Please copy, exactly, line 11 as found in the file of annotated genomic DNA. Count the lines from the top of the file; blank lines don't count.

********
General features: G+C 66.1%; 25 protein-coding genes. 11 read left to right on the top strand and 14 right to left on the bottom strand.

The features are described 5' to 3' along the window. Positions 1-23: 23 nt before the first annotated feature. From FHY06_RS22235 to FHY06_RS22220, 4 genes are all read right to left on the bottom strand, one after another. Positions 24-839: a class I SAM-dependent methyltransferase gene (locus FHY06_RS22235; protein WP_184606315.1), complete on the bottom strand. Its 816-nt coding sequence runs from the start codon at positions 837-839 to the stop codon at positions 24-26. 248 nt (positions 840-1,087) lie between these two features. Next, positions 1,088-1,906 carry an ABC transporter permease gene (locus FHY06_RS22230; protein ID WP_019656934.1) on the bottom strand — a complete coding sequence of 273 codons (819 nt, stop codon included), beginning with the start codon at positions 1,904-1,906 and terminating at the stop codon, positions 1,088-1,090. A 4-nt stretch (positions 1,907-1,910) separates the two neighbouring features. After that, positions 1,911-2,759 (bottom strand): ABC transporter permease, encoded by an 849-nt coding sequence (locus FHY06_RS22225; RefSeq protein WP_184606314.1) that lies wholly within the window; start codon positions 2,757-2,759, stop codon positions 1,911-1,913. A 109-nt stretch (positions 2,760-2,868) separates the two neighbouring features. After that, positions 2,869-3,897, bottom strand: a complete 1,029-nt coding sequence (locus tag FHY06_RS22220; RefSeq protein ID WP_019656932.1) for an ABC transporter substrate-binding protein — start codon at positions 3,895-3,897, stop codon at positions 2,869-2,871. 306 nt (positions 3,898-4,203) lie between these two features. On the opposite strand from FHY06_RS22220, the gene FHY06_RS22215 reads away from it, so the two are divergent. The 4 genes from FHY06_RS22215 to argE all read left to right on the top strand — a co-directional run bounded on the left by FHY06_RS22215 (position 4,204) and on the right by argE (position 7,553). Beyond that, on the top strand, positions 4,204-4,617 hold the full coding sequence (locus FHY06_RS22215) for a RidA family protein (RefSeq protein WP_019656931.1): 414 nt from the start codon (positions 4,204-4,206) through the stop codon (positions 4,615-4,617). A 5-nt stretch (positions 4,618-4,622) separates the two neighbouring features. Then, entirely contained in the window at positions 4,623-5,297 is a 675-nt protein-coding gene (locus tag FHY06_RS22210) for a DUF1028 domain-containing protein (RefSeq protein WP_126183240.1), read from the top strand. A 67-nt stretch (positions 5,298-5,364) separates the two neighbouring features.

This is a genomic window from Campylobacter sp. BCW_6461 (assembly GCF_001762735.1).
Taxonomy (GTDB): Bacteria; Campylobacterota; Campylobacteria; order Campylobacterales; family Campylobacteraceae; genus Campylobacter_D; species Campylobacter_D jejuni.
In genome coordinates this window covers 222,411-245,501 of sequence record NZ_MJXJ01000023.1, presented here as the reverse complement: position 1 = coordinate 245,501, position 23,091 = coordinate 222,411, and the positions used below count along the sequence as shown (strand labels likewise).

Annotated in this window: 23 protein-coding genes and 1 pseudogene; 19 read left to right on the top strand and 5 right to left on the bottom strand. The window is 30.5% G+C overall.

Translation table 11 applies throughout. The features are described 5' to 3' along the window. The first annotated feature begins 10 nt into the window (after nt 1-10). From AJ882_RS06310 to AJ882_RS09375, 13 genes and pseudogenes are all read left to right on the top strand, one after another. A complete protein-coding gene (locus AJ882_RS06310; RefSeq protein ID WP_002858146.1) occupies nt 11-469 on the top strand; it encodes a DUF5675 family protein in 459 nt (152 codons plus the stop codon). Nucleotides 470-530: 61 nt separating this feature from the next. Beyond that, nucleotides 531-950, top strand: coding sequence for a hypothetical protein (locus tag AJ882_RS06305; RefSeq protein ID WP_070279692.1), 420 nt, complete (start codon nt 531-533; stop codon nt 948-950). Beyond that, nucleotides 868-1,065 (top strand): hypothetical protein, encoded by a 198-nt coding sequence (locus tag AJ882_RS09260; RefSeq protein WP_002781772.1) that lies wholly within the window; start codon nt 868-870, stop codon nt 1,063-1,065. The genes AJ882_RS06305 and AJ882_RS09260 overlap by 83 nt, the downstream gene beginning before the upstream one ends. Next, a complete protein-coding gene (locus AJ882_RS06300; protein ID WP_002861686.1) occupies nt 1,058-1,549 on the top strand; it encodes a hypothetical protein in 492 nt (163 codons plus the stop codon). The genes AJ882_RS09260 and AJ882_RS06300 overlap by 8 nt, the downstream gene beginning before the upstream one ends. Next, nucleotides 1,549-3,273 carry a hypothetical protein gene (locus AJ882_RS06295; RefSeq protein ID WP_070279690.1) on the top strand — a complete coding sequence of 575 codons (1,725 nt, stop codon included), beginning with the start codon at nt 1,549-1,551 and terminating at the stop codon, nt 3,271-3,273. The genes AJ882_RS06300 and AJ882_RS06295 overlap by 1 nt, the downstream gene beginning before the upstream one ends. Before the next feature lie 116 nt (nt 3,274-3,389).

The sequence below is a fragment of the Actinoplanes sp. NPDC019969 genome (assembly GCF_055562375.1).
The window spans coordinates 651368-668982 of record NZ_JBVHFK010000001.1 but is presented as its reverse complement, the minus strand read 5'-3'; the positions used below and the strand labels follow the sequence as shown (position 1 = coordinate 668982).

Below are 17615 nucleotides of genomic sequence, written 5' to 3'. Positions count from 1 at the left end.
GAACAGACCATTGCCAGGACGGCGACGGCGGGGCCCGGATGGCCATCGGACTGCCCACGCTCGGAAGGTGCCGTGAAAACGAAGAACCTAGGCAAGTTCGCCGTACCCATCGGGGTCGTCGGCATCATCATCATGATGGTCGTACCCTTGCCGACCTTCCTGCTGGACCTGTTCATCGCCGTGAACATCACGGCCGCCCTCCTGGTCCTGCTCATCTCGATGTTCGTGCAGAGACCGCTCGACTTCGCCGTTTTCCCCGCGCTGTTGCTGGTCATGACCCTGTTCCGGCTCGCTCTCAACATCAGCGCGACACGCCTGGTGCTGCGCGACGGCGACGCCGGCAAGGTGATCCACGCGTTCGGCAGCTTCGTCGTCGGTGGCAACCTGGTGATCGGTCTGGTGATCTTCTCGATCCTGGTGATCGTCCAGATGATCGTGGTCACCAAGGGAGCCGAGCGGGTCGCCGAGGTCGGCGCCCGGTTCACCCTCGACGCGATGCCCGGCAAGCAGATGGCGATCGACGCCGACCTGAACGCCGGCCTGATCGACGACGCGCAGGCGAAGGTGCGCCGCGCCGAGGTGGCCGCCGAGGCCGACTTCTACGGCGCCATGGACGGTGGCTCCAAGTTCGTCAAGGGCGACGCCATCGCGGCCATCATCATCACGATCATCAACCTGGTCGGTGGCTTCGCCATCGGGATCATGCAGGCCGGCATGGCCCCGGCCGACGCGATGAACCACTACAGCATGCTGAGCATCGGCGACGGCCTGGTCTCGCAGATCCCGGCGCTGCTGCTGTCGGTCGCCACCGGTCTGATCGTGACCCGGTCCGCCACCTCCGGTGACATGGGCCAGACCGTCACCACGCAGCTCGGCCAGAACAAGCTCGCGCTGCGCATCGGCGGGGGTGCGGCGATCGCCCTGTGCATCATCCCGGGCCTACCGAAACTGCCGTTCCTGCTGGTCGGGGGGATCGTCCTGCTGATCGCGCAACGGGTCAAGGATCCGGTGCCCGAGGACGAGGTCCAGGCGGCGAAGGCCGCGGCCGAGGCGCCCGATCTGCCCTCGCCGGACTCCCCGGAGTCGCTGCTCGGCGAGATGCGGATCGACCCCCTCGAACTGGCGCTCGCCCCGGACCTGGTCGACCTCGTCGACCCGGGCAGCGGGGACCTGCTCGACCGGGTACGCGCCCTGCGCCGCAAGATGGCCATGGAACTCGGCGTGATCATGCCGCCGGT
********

GAACAGACCATTGCCAGGACGGCGACGGCGGGGCCCGGATGGCCATCGGACTGCCCACGCTCGGAAGGTGCCGTGAAAACGAAGAACCTAGGCAAGTTCGCCGTACCCATCGGGGTCGTCGGCATCATCATCATGATGGTCGTACCCTTGCCGACCTTCCTGCTGGACCTGTTCATCGCCGTGAACATCACGGCCGCCCTCCTGGTCCTGCTCATCTCGATGTTCGTGCAGAGACCGCTCGACTTCGCCGTTTTCCCCGCGCTGTTGCTGGTCATGACCCTGTTCCGGCTCGCTCTCAACATCAGCGCGACACGCCTGGTGCTGCGCGACGGCGACGCCGGCAAGGTGATCCACGCGTTCGGCAGCTTCGTCGTCGGTGGCAACCTGGTGATCGGTCTGGTGATCTTCTCGATCCTGGTGATCGTCCAGATGATCGTGGTCACCAAGGGAGCCGAGCGGGTCGCCGAGGTCGGCGCCCGGTTCACCCTCGACGCGATGCCCGGCAAGCAGATGGCGATCGACGCCGACCTGAACGCCGGCCTGATCGACGACGCGCAGGCGAAGGTGCGCCGCGCCGAGGTGGCCGCCGAGGCCGACTTCTACGGCGCCATGGACGGTGGCTCCAAGTTCGTCAAGGGCGACGCCATCGCGGCCATCATCATCACGATCATCAACCTGGTCGGTGGCTTCGCCATCGGGATCATGCAGGCCGGCATGGCCCCGGCCGACGCGATGAACCACTACAGCATGCTGAGCATCGGCGACGGCCTGGTCTCGCAGATCCCGGCGCTGCTGCTGTCGGTCGCCACCGGTCTGATCGTGACCCGGTCCGCCACCTCCGGTGACATGGGCCAGACCGTCACCACGCAGCTCGGCCAGAACAAGCTCGCGCTGCGCATCGGCGGGGGTGCGGCGATCGCCCTGTGCATCATCCCGGGCCTACCGAAACTGCCGTTCCTGCTGGTCGGGGGGATCGTCCTGCTGATCGCGCAACGGGTCAAGGATCCGGTGCCCGAGGACGAGGTCCAGGCGGCGAAGGCCGCGGCCGAGGCGCCCGATCTGCCCTCGCCGGACTCCCCGGAGTCGCTGCTCGGCGAGATGCGGATCGACCCCCTCGAACTGGCGCTCGCCCCGGACCTGGTCGACCTCGTCGACCCGGGCAGCGGGGACCTGCTCGACCGGGTACGCGCCCTGCGCCGCAAGATGGCCATGGAACTCGGCGTGATCATGCCGCCGGT